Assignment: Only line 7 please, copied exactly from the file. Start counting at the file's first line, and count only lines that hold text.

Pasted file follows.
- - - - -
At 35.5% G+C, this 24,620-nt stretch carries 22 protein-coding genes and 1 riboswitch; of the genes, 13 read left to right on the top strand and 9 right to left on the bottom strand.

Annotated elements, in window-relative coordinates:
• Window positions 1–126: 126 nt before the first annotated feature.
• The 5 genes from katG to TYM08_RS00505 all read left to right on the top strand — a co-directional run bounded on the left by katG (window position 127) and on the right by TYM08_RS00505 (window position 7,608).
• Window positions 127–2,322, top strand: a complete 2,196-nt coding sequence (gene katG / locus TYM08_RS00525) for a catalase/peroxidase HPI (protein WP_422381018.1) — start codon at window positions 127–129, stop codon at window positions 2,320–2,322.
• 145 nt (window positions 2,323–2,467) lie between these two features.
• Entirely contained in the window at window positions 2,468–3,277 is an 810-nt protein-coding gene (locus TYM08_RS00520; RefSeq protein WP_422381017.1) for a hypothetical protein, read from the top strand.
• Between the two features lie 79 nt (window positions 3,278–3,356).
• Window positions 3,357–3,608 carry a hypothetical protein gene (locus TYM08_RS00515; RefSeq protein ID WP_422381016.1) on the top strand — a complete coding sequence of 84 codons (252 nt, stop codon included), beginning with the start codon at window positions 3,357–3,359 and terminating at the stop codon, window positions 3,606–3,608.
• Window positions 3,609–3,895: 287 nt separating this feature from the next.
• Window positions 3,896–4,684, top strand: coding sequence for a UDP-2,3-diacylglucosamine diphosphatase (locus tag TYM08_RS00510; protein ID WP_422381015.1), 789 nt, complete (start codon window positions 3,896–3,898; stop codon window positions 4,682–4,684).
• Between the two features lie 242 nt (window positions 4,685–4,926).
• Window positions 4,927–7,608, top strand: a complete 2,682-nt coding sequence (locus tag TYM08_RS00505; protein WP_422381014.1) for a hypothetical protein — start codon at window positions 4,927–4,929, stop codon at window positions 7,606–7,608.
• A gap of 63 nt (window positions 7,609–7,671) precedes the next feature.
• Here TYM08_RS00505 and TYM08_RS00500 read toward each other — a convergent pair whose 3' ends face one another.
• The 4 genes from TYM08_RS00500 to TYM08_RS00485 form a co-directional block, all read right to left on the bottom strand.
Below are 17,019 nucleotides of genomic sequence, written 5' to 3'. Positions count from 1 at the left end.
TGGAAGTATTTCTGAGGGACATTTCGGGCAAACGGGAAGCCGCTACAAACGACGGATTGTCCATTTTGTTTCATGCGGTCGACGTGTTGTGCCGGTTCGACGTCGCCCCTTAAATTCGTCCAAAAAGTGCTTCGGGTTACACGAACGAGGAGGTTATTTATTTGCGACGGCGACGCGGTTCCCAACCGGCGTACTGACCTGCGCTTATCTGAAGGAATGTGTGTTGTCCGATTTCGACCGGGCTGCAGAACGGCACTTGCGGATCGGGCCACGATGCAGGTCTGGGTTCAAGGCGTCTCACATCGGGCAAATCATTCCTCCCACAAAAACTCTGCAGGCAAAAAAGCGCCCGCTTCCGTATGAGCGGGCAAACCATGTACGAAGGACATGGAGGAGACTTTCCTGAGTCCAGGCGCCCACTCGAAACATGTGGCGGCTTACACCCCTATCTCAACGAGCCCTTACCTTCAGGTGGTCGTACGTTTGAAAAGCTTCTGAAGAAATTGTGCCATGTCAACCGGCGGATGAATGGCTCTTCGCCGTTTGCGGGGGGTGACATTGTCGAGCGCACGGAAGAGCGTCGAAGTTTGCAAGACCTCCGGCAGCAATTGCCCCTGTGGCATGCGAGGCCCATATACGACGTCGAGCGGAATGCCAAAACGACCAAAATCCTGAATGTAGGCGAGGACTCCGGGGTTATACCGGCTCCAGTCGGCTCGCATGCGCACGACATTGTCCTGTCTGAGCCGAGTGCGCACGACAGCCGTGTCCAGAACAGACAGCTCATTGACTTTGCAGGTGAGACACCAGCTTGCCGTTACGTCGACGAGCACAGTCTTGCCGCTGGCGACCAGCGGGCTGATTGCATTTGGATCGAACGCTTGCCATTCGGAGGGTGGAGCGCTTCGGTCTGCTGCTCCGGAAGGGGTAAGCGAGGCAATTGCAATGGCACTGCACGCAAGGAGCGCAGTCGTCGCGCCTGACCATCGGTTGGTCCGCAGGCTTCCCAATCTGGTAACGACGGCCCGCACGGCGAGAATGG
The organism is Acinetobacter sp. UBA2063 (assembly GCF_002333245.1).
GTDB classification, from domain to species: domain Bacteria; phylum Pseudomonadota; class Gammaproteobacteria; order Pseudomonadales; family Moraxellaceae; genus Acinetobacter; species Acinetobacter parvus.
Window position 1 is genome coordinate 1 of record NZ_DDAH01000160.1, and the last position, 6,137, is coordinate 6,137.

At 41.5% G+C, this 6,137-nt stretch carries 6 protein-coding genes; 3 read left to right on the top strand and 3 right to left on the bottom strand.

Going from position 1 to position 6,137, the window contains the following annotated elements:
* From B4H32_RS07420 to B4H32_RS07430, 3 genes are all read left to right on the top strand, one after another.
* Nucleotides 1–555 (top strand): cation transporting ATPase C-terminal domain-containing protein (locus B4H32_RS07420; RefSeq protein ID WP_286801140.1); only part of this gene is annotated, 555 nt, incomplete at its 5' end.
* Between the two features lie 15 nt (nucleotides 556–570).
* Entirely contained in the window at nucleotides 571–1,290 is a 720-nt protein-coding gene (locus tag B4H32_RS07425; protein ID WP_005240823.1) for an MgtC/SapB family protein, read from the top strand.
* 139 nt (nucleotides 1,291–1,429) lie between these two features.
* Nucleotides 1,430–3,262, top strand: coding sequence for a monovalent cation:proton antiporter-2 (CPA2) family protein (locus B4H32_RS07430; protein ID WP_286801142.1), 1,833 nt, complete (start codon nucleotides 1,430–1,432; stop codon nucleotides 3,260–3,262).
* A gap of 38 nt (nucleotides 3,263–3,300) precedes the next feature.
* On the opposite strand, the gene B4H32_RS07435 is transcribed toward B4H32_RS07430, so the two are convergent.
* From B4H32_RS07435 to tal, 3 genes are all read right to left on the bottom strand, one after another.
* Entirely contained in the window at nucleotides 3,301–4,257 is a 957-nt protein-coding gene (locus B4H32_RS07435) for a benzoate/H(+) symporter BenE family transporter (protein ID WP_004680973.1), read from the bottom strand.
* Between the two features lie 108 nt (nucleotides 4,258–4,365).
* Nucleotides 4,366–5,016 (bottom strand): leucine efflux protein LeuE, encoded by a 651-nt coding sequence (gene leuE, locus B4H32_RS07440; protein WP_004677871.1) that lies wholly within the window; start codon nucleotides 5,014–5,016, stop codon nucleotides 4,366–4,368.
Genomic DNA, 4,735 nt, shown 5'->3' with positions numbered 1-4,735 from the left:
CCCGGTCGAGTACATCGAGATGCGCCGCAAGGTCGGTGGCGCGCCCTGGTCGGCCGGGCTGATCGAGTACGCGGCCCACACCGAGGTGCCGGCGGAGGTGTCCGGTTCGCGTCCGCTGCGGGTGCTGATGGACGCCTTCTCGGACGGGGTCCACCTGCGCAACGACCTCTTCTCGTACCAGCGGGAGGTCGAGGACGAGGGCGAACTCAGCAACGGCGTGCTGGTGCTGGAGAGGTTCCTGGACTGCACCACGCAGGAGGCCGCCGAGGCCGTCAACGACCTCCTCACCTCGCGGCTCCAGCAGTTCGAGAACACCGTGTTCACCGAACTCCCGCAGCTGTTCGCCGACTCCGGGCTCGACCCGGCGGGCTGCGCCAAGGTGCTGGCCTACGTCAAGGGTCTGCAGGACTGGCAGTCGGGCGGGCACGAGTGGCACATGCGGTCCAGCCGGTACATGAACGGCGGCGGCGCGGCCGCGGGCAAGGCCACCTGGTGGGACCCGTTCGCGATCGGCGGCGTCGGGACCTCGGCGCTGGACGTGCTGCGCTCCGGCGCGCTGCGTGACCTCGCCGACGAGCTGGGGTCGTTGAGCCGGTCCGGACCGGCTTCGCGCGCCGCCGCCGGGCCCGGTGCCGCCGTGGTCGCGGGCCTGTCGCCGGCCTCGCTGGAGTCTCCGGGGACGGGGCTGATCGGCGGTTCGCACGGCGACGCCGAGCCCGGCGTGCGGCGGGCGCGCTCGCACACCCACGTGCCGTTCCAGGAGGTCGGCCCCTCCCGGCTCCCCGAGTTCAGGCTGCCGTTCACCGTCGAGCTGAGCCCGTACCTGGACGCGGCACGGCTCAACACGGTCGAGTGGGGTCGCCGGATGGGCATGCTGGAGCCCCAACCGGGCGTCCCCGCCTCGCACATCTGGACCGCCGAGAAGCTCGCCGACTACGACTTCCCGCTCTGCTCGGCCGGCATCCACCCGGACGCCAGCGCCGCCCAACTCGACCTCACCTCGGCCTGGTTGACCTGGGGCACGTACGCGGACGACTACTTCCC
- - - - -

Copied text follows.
• Entirely contained in the window at window positions 2,468–3,277 is an 810-nt protein-coding gene (locus TYM08_RS00520; RefSeq protein WP_422381017.1) for a hypothetical protein, read from the top strand.